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Frontiers of Earth Science

Front. Earth Sci.    2015, Vol. 9 Issue (2) : 209-224     DOI: 10.1007/s11707-014-0460-9
Numerical simulation of the impacts of water level variation on water age in Dahuofang Reservoir
Xinwen LI,Yongming SHEN()
State Key Laboratory of Coastal and Offshore Engineering, Dalian University of Technology, Dalian 116023, China
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The transport timescales were investigated in response to water level variation under different constant flow rates in Dahuofang Reservoir. The concept of water age was applied to quantify the transport timescales. A three-dimensional hydrodynamic model was developed based on the Environmental Fluid Dynamics Code (EFDC). The model was calibrated for water surface elevation and temperature profiles from April 1, 2008 to October 31, 2008. Comparisons of observed and modeled data showed that the model reproduced the water level fluctuation and thermal stratification during warm season and vertical mixing during cold season fairly well. The calibrated model was then applied to investigate the response of water age to water level changes in Dahuofang Reservoir. Model results showed that water age increases from confluence toward dam zone. In the vertical direction, the water age is relatively uniform at upstream and stratifies further downstream, with a larger value at bottom layer than at surface layer. Comparisons demonstrated that water level variation has a significant impact on transport timescales in the reservoir. The impact of water level drawdown on water age is stronger at bottom layer than at surface layer. Under high flow conditions, the water age decreases 0–20 days at surface layer and 15–25 days at bottom layer. Under mean flow conditions, the water age decreases 20–30 days at surface layer and 30–50 days at bottom layer. Furthermore, the impact is minor in the upstream and increases further downstream. The vertical stratification of water age weakens as the water level decreases. This study provides a numerical tool to quantify the transport timescale in Dahuofang Reservoir and supports adaptive management of regional water resources by local authorities.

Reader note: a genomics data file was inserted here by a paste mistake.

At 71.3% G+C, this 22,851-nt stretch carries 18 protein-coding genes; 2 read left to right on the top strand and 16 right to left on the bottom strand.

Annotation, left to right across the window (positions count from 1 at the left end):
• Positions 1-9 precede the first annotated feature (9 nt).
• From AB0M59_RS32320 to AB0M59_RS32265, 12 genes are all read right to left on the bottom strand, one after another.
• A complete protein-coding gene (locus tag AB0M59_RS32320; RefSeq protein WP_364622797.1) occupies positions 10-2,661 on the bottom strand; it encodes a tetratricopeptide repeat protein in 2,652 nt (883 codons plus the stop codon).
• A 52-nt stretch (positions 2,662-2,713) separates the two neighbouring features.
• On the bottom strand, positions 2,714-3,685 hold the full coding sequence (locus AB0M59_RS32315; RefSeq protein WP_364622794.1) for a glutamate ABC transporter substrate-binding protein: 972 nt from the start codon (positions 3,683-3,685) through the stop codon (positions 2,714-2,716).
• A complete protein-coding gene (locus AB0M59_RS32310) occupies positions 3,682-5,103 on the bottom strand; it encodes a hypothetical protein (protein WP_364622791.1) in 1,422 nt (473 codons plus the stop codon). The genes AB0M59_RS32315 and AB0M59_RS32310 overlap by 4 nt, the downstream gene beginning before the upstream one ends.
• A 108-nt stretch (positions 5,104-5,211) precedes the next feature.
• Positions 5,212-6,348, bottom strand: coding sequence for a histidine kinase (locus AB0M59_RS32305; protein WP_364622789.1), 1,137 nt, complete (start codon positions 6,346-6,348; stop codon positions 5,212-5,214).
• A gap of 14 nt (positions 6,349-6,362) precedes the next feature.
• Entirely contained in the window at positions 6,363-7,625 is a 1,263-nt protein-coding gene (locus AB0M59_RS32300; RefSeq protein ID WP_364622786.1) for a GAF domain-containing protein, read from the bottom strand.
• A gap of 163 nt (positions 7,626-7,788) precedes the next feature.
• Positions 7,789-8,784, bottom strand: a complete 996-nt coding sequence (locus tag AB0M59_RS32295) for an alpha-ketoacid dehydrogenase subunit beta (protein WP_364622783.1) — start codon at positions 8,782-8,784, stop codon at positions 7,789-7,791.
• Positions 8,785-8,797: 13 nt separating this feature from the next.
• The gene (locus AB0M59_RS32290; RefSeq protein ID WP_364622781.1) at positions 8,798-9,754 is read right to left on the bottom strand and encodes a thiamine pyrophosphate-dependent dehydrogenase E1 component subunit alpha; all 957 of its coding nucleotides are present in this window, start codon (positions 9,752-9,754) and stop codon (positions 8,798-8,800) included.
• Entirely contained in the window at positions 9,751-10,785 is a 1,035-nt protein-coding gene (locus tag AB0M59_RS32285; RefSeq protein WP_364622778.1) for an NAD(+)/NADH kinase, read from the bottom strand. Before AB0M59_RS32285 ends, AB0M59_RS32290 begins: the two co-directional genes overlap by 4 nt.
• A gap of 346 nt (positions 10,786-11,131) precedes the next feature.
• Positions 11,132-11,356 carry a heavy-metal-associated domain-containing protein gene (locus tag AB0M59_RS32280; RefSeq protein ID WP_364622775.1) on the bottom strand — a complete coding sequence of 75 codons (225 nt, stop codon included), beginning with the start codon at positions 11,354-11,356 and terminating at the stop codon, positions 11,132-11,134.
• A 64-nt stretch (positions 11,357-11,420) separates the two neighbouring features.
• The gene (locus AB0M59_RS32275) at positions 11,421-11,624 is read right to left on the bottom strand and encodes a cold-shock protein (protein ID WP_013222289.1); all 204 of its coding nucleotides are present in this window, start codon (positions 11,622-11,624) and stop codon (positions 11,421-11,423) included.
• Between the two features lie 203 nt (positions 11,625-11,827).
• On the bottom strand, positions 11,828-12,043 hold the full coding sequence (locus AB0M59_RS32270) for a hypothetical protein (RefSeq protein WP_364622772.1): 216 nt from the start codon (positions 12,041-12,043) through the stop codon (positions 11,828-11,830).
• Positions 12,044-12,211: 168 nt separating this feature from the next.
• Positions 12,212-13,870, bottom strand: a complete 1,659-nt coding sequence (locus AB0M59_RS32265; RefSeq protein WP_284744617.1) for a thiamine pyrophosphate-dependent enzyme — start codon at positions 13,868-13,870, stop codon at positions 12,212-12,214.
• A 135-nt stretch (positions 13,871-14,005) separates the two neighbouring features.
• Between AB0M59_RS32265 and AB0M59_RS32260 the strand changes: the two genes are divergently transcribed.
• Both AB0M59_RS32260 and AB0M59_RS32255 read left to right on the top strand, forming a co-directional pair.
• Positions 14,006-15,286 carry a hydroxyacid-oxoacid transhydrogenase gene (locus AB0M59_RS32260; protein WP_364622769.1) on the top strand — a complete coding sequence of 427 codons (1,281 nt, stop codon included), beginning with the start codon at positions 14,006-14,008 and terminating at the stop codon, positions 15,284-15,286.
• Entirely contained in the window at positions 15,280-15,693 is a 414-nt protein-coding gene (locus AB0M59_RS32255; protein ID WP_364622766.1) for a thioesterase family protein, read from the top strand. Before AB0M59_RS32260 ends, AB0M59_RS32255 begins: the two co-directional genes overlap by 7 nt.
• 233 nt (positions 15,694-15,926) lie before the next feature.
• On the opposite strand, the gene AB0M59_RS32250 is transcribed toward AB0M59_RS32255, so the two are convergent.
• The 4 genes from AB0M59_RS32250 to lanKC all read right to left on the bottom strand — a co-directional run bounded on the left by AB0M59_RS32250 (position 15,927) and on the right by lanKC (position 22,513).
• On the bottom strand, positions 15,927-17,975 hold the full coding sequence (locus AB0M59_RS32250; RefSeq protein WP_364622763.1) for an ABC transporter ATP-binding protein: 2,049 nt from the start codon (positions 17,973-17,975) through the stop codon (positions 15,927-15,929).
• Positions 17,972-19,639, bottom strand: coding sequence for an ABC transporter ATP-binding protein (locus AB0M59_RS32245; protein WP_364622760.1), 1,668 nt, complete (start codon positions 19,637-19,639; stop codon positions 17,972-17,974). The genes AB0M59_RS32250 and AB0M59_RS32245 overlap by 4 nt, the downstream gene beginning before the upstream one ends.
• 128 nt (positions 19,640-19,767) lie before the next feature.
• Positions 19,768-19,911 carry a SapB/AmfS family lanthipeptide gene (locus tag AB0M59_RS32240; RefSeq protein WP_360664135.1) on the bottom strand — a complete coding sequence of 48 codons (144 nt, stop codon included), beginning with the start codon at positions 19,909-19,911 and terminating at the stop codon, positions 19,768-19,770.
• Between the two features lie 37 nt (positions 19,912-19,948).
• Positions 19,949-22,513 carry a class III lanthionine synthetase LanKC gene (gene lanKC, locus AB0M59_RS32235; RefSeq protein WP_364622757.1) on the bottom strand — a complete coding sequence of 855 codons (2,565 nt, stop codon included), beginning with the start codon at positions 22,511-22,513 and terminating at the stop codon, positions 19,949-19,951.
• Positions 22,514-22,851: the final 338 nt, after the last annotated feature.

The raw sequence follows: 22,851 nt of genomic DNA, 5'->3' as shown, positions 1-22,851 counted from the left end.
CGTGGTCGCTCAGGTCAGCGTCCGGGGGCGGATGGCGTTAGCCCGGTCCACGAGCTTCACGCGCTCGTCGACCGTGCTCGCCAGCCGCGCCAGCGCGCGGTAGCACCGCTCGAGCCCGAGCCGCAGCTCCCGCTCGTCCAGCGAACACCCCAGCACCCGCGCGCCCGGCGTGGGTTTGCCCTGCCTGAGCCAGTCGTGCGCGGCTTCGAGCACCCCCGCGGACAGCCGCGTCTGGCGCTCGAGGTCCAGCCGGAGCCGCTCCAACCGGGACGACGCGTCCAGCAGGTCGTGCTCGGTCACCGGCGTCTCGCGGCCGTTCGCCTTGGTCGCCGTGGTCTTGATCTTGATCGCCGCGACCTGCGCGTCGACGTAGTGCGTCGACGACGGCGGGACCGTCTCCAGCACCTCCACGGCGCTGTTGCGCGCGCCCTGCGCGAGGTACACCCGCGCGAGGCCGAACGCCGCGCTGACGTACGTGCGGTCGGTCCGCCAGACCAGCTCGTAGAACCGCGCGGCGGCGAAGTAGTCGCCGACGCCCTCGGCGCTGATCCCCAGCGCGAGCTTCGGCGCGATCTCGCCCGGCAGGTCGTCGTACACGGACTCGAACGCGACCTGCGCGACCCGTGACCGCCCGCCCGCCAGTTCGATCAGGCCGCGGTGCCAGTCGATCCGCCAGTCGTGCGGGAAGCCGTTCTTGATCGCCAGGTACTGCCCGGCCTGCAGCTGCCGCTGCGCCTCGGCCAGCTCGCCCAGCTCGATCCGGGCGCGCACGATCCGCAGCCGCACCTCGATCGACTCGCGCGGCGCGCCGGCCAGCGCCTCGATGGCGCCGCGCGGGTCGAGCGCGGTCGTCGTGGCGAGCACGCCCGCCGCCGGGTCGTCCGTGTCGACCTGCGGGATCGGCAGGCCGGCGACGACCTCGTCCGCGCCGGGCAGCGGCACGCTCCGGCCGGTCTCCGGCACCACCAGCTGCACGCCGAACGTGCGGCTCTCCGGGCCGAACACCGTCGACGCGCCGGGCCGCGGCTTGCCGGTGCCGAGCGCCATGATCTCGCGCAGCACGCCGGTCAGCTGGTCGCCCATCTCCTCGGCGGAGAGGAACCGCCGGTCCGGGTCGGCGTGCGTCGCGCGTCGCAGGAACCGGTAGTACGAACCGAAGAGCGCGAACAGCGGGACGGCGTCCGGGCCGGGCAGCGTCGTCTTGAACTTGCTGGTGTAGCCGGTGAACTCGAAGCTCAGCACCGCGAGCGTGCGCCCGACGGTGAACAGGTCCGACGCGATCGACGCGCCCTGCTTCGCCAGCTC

Keywords water age      EFDC      Dahuofang Reservoir      numerical simulation      water level     
Corresponding Authors: Yongming SHEN   
Online First Date: 14 November 2014    Issue Date: 30 April 2015
 Cite this article:   
Xinwen LI,Yongming SHEN. Numerical simulation of the impacts of water level variation on water age in Dahuofang Reservoir[J]. Front. Earth Sci., 2015, 9(2): 209-224.
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Xinwen LI
Yongming SHEN
Fig.1  Map of the Dahuofang Reservoir and the location of the field measurement stations. (Circles are temperature stations; triangles are water level and temperature stations; rectangles are precipitation/evaporation stations; the solid line along the main stem means the longitudinal-vertical section for analysis.)
Parameter Value
Drainage area/km2 5,437
Maximum surface area/km2 114
Maximum volume/m3 21.87×108
Effective volume/m3 12.76×108
Constant storage level/m 131.5
Mean depth/m 12
Maximum depth/m 37
Annual mean precipitation/mm 840
Annual mean evaporation/m 950
Annual mean river runoff/m3 15.97×108
Tab.1  Characteristics of the Dahuofang Reservoir